Chicago Police Shield Nazis from Angry Counter-demonstrators
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Chicago Police Shield Nazis from Angry Counter-demonstrators

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Shielded from an angry crowd of several thousand counter-demonstrators by some 900 Chicago police, Nazi leader Frank Collin, late yesterday afternoon, led a group of about 20 Nazis in a “victory rally” in front of the Kluczynski Federal Building in the heart of downtown Chicago.

Wearing Storm Trooper uniforms and holding wooden shields, the Nazis stood expressionless while onlookers shouting “kill the Nazis,” pelted them with rocks, eggs, bottles and other debris. Their words inaudible over the chants of the crowd, the Nazis, after ten minutes, clicked their heels, raised their arms in the Hitler salute, shouted “sieg heil” and marched back into the building.

The Nazis dubbed their appearance a “victory rally” because of a ruling last week by Federal Judge George Leighton dismissing a requirement of the Chicago Park District for posting a bond by the Nazis for permission to march in Marquette Park. The Nazis cancelled their march in the heavily-Jewish populated suburb of Skokie scheduled for today and said they would march in the racially volatile Marquette Park district July 9.

Their rally here was scheduled for 4:30 p.m. local time but was delayed for 40 minutes while Chicago Police Superintendent James O’Grady tried to convince the Nazis to call it off because he could not guarantee their physical safety. The Nazis refused and at about 6 p.m. they were escorted from the building by a heavy cordon of police. Earlier, the men in storm trooper garb were secretly brought to the federal building in a U.S. mail truck which was seen by the counter-demonstrators but did not arouse their suspicions. Asked if it was appropriate to use a government vehicle for that purpose, a police officer admitted the action was “questionable” out, he added, “it worked.”

Security around the building was very tight. Close to 1000 police, three rows deep, stood behind wooden barricades set up to insulate the Nazis from the thousands of spectators who appeared to be of all races and colors and from all over the country. A police spokesman explained that the security precautions had to be taken to prevent threatened violent action by the counter-demonstrators. Chicago Mayor Michael Bilandic observed the scene from a building adjacent to the rally site. Several arrests were made in isolated incidents before and after the Nazis appeared, including two members of the Jewish Defense League.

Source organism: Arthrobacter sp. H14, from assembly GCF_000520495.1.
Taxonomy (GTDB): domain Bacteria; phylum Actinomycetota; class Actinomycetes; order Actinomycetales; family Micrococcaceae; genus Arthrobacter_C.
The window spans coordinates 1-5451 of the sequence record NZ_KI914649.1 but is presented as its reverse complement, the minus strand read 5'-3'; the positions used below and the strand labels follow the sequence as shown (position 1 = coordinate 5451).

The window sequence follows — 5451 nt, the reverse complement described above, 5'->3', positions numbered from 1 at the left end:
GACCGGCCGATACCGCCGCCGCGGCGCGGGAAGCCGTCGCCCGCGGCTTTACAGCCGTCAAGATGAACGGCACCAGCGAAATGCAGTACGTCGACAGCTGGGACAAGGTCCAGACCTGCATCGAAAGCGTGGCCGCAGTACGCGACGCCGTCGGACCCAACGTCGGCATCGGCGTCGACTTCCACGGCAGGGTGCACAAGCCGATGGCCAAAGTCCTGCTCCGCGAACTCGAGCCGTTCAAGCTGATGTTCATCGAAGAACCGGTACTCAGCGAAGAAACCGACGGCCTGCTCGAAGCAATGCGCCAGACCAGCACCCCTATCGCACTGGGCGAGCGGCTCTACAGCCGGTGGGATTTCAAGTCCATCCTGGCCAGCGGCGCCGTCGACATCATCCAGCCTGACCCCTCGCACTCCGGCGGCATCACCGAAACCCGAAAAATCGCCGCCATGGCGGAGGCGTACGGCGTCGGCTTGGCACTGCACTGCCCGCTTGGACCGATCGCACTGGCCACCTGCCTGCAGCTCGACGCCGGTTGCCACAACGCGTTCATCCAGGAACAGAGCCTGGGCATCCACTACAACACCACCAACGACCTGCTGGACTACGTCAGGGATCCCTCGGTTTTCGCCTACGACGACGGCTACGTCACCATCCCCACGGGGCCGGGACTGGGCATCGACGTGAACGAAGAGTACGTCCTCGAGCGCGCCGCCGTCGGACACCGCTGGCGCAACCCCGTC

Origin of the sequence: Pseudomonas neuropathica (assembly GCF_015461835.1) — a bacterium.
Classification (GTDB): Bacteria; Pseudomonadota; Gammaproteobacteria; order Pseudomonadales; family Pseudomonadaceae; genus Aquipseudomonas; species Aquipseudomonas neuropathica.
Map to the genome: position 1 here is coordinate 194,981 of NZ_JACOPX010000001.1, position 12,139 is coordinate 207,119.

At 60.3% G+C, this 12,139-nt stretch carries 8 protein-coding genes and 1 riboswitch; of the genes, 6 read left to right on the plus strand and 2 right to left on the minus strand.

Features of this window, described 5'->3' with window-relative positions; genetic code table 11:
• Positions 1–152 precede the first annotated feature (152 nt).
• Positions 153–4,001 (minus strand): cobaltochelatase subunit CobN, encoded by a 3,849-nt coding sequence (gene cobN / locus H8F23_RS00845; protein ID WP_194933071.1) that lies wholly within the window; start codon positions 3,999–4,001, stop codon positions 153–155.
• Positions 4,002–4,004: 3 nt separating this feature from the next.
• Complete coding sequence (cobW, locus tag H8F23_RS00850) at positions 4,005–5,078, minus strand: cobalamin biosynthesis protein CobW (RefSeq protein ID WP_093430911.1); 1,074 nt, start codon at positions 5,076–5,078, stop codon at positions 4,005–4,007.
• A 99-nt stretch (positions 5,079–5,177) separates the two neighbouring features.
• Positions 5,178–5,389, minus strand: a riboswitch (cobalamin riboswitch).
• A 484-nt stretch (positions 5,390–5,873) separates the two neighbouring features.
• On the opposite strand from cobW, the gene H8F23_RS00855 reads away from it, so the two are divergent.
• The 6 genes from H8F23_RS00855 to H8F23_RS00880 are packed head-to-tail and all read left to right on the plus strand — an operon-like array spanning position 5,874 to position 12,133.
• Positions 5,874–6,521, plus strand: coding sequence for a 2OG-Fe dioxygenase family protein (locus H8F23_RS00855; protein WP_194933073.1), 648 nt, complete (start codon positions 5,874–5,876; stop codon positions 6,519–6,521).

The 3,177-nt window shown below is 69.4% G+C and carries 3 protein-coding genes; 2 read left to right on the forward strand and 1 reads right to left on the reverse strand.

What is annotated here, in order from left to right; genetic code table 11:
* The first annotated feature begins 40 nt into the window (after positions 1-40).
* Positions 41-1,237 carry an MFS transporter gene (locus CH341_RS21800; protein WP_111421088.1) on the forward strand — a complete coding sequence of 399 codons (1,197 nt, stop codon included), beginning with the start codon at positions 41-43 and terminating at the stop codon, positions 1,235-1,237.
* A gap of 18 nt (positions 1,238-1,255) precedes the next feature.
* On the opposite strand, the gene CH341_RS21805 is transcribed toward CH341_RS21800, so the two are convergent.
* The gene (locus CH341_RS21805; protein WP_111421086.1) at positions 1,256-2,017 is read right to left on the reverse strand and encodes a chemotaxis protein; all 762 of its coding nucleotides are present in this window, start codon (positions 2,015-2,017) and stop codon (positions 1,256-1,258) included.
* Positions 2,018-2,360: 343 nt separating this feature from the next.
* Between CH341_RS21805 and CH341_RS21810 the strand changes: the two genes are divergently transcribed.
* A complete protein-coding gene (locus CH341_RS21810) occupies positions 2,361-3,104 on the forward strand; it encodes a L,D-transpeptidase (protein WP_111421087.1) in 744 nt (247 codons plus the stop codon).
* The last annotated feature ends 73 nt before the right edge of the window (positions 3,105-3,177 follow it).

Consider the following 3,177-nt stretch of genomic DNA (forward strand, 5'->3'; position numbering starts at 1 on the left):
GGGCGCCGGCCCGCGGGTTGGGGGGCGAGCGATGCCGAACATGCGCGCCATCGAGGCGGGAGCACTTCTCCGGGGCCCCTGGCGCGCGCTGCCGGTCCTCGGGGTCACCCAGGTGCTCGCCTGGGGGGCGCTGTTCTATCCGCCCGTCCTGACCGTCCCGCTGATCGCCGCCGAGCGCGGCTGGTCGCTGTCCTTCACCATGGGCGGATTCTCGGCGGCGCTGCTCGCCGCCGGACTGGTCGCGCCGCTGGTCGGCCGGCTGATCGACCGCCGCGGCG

The counter-demonstration, which was largely unorganized, included members of the Committee Against Fascism, the Black and White Defense Committee, several leftwing groups and about 200 JDL members. The crowd waved signs reading “Bar the Nazis,” “Chicago Is Not Munich” and “We Won’t Let It Happen Here.” Many of the counter-demonstrators wore armbands with the words “Stop It Now.”


Mr. and Mrs. Sydney Becker, a middle-aged couple from Los Angeles, said they had cancelled their anniversary plans in order to drive here to demonstrate against the Nazis. “They should drop dead, “Mr. Becker said, adding that his father’s entire family was killed in the Holocaust. Mrs. Becker said she felt compelled to come here because the Nazis “stand against everything this country is built on.” JDL leader Bonnie Pechter claimed that the JDL presence “put the Nazis on notice” that “there will never be a Skokie.”

The next major confrontation with the Nazis is expected to take place at Marquette Park July 9. Official counter-demonstrations planned for Skokie today were cancelled.


The Public Affairs Committee of Chicago’s Jewish United Fund, an umbrella agency for 34 Chicago area Jewish organizations, which had been organizing a “massive but peaceful” counter-demonstration called it off Thursday night shortly after the Nazis announced they would not march in Skokie. David Smerling, president of the JUF and the Jewish Federation of Chicago, said “If the Nazis are not going to bring their despised symbols to Skokie, we do not want to encourage large numbers of people to come to the community.”

Snarling noted that while “Skokie’s thousands” of Holocaust survivors were “deeply relieved” that the Nazis would not march in their suburban town, “we abhor the message of Nazism directed not only against Jews but against any other people.”

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